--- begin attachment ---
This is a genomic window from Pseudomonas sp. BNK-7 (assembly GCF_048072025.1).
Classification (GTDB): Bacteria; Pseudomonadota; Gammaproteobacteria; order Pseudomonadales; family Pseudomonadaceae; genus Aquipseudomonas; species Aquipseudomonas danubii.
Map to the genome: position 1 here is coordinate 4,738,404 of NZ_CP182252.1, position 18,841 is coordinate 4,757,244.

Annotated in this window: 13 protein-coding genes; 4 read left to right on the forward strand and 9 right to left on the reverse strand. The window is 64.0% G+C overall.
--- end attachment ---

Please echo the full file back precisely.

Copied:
This is a genomic window from Pseudomonas sp. BNK-7 (assembly GCF_048072025.1).
Classification (GTDB): Bacteria; Pseudomonadota; Gammaproteobacteria; order Pseudomonadales; family Pseudomonadaceae; genus Aquipseudomonas; species Aquipseudomonas danubii.
Map to the genome: position 1 here is coordinate 4,738,404 of NZ_CP182252.1, position 18,841 is coordinate 4,757,244.

Annotated in this window: 13 protein-coding genes; 4 read left to right on the forward strand and 9 right to left on the reverse strand. The window is 64.0% G+C overall.